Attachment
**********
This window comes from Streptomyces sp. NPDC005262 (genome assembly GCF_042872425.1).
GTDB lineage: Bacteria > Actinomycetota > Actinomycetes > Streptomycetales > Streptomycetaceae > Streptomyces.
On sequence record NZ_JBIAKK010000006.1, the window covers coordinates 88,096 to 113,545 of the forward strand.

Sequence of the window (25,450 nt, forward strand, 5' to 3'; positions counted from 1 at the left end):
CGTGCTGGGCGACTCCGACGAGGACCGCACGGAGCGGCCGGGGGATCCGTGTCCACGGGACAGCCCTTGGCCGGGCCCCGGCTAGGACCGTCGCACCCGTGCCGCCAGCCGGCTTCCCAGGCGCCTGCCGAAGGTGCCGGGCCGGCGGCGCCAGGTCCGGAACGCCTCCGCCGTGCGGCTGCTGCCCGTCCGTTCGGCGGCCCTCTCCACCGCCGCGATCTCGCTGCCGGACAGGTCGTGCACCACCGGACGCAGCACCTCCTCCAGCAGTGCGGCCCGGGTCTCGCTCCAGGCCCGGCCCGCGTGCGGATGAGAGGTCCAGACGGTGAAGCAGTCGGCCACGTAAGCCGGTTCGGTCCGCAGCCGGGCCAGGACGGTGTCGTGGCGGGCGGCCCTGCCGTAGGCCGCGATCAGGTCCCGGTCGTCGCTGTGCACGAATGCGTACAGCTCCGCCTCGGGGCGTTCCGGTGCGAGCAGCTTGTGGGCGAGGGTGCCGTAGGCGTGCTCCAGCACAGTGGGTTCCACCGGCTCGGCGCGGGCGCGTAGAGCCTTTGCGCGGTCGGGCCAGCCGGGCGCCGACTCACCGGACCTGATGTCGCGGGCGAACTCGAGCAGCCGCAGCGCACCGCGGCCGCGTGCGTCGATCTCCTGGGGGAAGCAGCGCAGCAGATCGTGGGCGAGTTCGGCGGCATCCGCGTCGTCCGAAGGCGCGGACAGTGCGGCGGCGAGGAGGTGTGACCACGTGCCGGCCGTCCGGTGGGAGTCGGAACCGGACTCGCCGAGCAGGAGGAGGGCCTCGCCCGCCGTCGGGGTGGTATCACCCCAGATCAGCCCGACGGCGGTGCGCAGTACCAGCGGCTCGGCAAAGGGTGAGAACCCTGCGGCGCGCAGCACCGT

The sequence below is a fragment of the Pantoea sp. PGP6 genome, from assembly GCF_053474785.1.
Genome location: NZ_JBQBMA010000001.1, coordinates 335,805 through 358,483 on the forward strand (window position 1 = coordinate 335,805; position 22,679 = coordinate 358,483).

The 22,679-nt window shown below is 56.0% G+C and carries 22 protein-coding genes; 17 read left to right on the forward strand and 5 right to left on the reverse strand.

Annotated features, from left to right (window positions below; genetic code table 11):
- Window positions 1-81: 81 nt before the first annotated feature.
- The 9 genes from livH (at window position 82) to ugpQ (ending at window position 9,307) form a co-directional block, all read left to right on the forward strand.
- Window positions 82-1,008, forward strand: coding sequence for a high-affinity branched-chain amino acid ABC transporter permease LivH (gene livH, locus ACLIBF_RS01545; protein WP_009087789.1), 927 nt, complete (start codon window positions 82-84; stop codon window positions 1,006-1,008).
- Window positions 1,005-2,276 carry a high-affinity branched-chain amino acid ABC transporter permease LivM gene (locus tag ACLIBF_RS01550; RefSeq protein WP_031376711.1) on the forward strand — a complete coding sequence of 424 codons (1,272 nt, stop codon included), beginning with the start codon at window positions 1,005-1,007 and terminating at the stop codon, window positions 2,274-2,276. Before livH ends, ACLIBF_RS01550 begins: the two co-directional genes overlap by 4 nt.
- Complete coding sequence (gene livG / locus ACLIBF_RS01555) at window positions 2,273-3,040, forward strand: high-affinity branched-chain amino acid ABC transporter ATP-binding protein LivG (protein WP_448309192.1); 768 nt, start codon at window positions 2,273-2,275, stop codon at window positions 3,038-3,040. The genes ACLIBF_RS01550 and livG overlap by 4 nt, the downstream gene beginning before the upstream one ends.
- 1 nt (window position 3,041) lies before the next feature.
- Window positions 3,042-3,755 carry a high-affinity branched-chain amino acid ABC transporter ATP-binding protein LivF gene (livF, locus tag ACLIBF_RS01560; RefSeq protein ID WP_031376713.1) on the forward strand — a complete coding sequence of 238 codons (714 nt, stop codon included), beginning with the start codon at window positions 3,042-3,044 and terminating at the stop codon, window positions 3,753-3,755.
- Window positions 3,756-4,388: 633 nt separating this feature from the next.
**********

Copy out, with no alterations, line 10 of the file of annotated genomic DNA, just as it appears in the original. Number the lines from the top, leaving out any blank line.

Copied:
- Window positions 1-81: 81 nt before the first annotated feature.